May 15, 2008
While I was recording my latest podcast episode, I found my attention drawn to a fountain outside my window. A fairly large fountain, it’s water shoots several feet straight up. It captivated me with its grace and beauty and as I was talking, I found myself being drawn into a meditative state. That experience got spontaneously incorporated into what I was talking about and became an example of two ways of meditating — one is “contemplation” and the other is what I’ll call, for want of a better word, “diving”.
Had I wanted to stop recording, I could have used the experience of watching the fountain in a number of ways to meditate. If I were to use it for contemplation, I would have found meaning in the way the water moved, the shapes the water takes, the whole phenomenon of the existence of the fountain. I could have thought about how the fountain was a reflection of life or how it mirrored my emotions and inner world. I could have found all sorts of meanings in the patterns of the water. Contemplation involves the exploration of meaning. Traditional contemplative practices might start with a brief reading followed by time spent exploring the meaning.
The other type of meditation, the one which I was drawn into, doesn’t involve meaning. Rather than thinking about the fountain and what it might symbolize and mean, I was simply watching the movement and patterns of the water. In such a meditation, meaning is left behind. The object of attention is viewed without meaning. Meaning keeps the mind actively engaged and when we let go of meaning, the mind can “detach” and go within. This allows for a deeply restful and rejuvenating experience.
Meditation always involves a shift in attention. When we meditate, we use our attention in specific ways to achieve specific effects. In this case the focus of attention was the fountain, and I could have used that focus in a number of different ways. Another effect of watching the fountain, or anything in nature, in this way is that you take in the qualities of what you see. Everything we see, hear, touch, taste or smell has an effect. It’s as if our nervous system is a complex tuning fork that resonates in different ways depending on where we put our attention. Allowing in the impressions of the patterns of nature realigns us with our own life force. As I remember the experience with the fountain now, I can feel the energy and vitality of life as it is expressed in flowing water.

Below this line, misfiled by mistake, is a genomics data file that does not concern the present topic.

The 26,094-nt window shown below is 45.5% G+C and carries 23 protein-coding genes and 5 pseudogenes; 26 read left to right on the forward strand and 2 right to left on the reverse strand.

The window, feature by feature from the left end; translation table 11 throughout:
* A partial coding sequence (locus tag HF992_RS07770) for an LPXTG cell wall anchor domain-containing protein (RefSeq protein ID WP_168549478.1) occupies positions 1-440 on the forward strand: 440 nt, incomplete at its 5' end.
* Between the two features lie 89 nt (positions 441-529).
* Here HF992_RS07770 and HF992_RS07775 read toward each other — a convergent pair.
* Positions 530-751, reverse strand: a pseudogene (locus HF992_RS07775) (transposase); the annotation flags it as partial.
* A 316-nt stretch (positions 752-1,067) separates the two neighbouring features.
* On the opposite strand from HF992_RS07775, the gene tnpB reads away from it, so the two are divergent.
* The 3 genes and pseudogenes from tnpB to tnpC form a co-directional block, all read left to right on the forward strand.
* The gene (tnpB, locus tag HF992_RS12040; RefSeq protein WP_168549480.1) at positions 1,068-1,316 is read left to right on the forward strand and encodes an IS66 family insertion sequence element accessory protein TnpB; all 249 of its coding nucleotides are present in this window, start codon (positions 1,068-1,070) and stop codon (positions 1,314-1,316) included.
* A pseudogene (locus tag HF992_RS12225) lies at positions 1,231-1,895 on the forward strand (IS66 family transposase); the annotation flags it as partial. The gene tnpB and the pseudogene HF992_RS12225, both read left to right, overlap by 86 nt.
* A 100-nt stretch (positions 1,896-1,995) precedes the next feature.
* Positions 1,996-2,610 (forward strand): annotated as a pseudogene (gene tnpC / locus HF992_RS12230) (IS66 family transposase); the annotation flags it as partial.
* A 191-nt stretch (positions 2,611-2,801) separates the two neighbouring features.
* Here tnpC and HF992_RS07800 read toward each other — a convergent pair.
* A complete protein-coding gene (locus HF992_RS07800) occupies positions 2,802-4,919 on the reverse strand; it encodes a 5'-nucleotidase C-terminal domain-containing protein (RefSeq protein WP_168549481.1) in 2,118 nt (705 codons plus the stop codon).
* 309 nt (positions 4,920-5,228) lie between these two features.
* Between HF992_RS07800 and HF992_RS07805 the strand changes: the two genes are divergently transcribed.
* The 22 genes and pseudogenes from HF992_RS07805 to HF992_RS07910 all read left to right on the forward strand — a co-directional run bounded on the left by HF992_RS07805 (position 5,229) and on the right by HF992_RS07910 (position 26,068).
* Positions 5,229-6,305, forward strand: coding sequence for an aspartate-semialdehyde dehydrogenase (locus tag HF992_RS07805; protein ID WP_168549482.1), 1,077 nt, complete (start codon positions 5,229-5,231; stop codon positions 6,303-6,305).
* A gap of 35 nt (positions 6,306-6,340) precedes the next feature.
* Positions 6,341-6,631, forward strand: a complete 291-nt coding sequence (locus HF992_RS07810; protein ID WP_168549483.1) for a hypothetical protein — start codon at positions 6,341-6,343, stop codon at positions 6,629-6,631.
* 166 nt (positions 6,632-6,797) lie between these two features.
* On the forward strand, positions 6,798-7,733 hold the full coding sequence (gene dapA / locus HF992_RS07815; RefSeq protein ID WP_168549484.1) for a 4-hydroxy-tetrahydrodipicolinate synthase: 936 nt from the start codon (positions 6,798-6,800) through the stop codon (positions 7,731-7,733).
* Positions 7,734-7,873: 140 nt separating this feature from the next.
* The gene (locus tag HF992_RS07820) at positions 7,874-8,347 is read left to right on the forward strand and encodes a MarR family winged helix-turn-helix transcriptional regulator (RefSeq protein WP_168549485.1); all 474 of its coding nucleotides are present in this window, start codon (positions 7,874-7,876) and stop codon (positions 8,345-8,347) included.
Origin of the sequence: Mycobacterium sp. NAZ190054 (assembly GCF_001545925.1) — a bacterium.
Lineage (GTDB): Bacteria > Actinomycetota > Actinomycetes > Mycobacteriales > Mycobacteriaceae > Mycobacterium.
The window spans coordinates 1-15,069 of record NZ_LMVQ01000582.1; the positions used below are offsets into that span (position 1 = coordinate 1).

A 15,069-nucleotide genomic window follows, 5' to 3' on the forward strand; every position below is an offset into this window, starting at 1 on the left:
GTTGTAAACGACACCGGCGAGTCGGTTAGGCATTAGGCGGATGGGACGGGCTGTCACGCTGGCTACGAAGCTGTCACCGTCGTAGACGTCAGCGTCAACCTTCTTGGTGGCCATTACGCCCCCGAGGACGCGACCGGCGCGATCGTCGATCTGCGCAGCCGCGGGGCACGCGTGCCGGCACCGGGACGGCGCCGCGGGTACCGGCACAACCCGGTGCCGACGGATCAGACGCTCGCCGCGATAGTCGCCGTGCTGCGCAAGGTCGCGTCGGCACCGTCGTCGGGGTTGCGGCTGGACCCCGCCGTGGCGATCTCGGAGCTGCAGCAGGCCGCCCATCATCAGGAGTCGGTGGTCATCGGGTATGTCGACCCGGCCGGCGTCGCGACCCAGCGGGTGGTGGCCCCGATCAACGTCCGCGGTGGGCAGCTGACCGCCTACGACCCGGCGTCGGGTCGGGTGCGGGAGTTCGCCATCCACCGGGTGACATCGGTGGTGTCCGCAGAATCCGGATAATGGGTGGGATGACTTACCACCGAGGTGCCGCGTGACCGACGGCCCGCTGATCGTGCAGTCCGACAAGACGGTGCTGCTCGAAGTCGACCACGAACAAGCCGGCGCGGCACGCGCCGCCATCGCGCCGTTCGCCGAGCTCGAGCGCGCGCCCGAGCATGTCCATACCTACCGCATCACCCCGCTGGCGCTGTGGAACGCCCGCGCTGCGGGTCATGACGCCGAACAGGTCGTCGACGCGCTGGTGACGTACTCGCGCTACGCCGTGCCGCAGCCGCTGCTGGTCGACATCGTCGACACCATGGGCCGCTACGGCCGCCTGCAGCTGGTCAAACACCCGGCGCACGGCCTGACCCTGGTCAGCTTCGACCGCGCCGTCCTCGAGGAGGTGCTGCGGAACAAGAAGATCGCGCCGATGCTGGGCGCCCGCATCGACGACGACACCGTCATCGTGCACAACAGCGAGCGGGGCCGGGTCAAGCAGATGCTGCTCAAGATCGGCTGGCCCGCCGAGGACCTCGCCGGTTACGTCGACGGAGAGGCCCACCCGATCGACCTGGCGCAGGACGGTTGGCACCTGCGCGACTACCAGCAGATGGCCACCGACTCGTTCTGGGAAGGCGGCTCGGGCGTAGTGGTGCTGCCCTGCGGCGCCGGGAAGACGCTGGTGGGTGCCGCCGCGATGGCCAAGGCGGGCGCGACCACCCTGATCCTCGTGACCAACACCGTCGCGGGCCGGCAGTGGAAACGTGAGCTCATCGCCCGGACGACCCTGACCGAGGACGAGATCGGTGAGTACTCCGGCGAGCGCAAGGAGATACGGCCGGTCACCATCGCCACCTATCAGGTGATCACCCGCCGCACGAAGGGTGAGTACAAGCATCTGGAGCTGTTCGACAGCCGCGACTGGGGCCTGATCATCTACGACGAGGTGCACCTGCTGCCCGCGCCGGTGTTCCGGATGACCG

Spontaneous meditations happen all of the time. Usually we’re in too much of a rush to take advantage of these moments. The next time you step outside and the sound of a bird, sight of a flower or light of the moon captivates you, pause for a bit to drink in the experience. Notice those times during the day when your attention naturally shifts in a way that is nourishing and brings peace. It could be something as simple as a smile from a co-worker or an image on the web. Take advantage of those shifts by slowing down a bit and giving yourself time to sink into them.